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Longreen Opening Meet
Longreen Foxhounds 63rd Opening Meet was held at Birdlands in Como, Mississippi on November 7, 2020.
To say the least, 2020 has been a strange and frightening year. COVID-19 has sickened and killed us. We have lost jobs. As a country we recognize the pain and anguish coming out of minority communities and wrestle with the questions the movement is asking. The 2020 elections created polarization and mistrust in the core values of our democracy. Yet everywhere we cling to the rituals of our lives, and Opening Meet is part of that. “Happy New Year!” shouted Whipper-In Chip Carruthers, parking his trailer.
The first day of the 63rd hunt season began warm, dry and sunny with a slight wind from the northeast. Huntsman Susan Walker, MFH, brought the “A team” of 4½ couple hounds – Klown, Kudos, Fiona, Future, Leaf, Limerick, Nellie, Ozark, and Okra – for the Blessing of the Hounds on the lawn in front of the house.
The red and yellow maples were dazzling in the sunshine! The scarlet coats of the Masters and Whippers-in dotted the lawn like ambling burning bush. A French horn rang out from the porch, as music wafted around the horse trailers where the side saddle riders filled their flasks and adjusted their veils. Others were spit polishing their boots or braiding manes or looking for their stock pins. Evelyn and Kate Kennedy poured an ounce or two more rum into the Stirrup Cup, a punch sure to fortify the heart.
John McClure handed out St. Hubert’s medals to further protect the riders. Reverend Paul McLean stood on a stump wearing his vestments with a stole depicting all the animals on the Ark. The friendly Longreen hounds greeted him as he began the service of blessings and safety for the animals, the horsemen and the stewards of the land. Rev. Paul spritzed holy water with a sprig of rosemary, giving the horses a head tossing surprise as it hit their faces. At the end of the ceremony, Susan blew her horn and we were off down the driveway.
Five minutes later a coyote was spotted crossing Lucius Taylor Road, but the huntsman decided not to hunt that direction. We rode into the old dove field and jumped the coop into the horse pasture, the side saddle riders taking it in stride, judging from the whoops and hollers as they leapt across. At the northeast corner of the pasture the hounds struck scent in a small copse of trees. The field was right on top of this and could hear the snorts and cry of the hounds as they picked up the scent here and there. The hounds were trying to work out which direction the coyote was headed, but the scent had become spotty.
Nevertheless an occasional voice opened as we worked our way towards Twin Lakes. The field of riders jumped a log before crossing the dam. All the noise surprised some deer who fled over the dam. One jumped into the pond splashing water as loud as your big brother doing a cannonball! The doe briefly submerged before popping up to swim across the pond and disappear. We rode on.
The hounds got a strong draw of scent in the grass east of Lanier Lane and carried it over the hill in front of the carriages, where the scent dissipated again. While horses and hounds took a water break, some analysis began.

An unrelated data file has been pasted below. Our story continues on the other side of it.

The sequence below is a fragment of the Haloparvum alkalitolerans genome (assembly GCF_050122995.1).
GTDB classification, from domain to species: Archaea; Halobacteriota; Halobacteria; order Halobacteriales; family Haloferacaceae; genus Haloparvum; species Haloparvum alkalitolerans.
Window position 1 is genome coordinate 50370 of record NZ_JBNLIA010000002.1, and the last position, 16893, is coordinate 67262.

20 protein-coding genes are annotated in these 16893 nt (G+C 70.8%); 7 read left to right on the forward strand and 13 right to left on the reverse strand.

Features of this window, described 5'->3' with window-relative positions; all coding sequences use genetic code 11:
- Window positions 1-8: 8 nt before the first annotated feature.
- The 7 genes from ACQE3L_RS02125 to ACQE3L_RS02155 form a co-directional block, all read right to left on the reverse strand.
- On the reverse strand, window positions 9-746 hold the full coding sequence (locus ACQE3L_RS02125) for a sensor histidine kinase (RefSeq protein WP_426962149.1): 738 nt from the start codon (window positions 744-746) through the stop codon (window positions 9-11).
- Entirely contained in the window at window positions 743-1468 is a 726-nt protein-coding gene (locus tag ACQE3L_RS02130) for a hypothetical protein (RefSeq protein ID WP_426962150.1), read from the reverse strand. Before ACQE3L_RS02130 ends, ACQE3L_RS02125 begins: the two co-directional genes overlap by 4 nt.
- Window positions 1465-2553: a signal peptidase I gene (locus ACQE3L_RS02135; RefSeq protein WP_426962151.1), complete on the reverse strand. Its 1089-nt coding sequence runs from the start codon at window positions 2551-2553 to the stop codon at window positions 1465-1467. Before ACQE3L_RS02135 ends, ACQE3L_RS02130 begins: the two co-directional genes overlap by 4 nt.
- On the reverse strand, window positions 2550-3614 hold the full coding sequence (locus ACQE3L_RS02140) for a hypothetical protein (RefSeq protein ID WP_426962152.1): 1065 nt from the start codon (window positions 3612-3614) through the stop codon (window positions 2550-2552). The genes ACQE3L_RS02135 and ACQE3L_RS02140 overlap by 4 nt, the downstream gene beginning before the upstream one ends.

Mrs. Imo Erb began by observing the horses. “Harriet, there are a lot of gray horses out today. Count them!” With the milling about, it was as hard to count grays as it is to count hounds, but 15 seemed to be about right. Other points of interest included five ladies riding aside on well-kept, mahogany toned saddles. Their veils and lipstick were the pleasant facade to the tough, athletic, and bold riders they are.
Carriages in the hunt field added another dimension of elegance. An antique buggy, English tweeds, a bright tie and a driving cap, or the magnificent feathers on the hats of the women often stand out.
There were five carriages and eight young people. The young folks are our future, not just for hunting, but also for land preservation. If you don’t experience the value in conserving land, you might not try to protect it.
With her horn, Susan summoned the hounds and riders to attention and we entered the pine stand east of the hay field. Coyote scat was seen on the path. What a good omen! The Big Bluestem grass provided good cover for a coyote until he was rousted by the hounds. The whole pack gave voice at once as the “orchestra” began with the finale. There was no waffling as the hounds took off with the huntsman, whips and riders right with them. The coyote crossed the run-off ditch at the salt lick. The riders watched the hounds work the banks following the coyote – a moment that is one of the most exciting in hunting.
The hounds chase the game by instinct, scent, and drive. The riders keep up to watch this unfold and because the thrilling voices of the hounds excite us the way Elvis does. We picked up speed with the hounds as they chased the coyote to the grand canyon of ditches - the Arkabutla. The riders had no choice but to standby and listen to the hounds. One by one most of the hounds tired out and returned to Susan’s side. By now the late fall light was turning amber and crossing the hay field with the golden sedge chest high and the sweet gums looking iridescent in the distance. A contented rider said, “How grateful I am to see these colors and be here today.” We all felt that way.
This year the breakfast was a boxed lunch brought to us by Dennis Mangum and consumed with gusto behind the cabin. We are grateful to Dennis, and to the Lanier family, who maintain Birdlands, and to all those who make Opening Meet something special to relish, especially this year.
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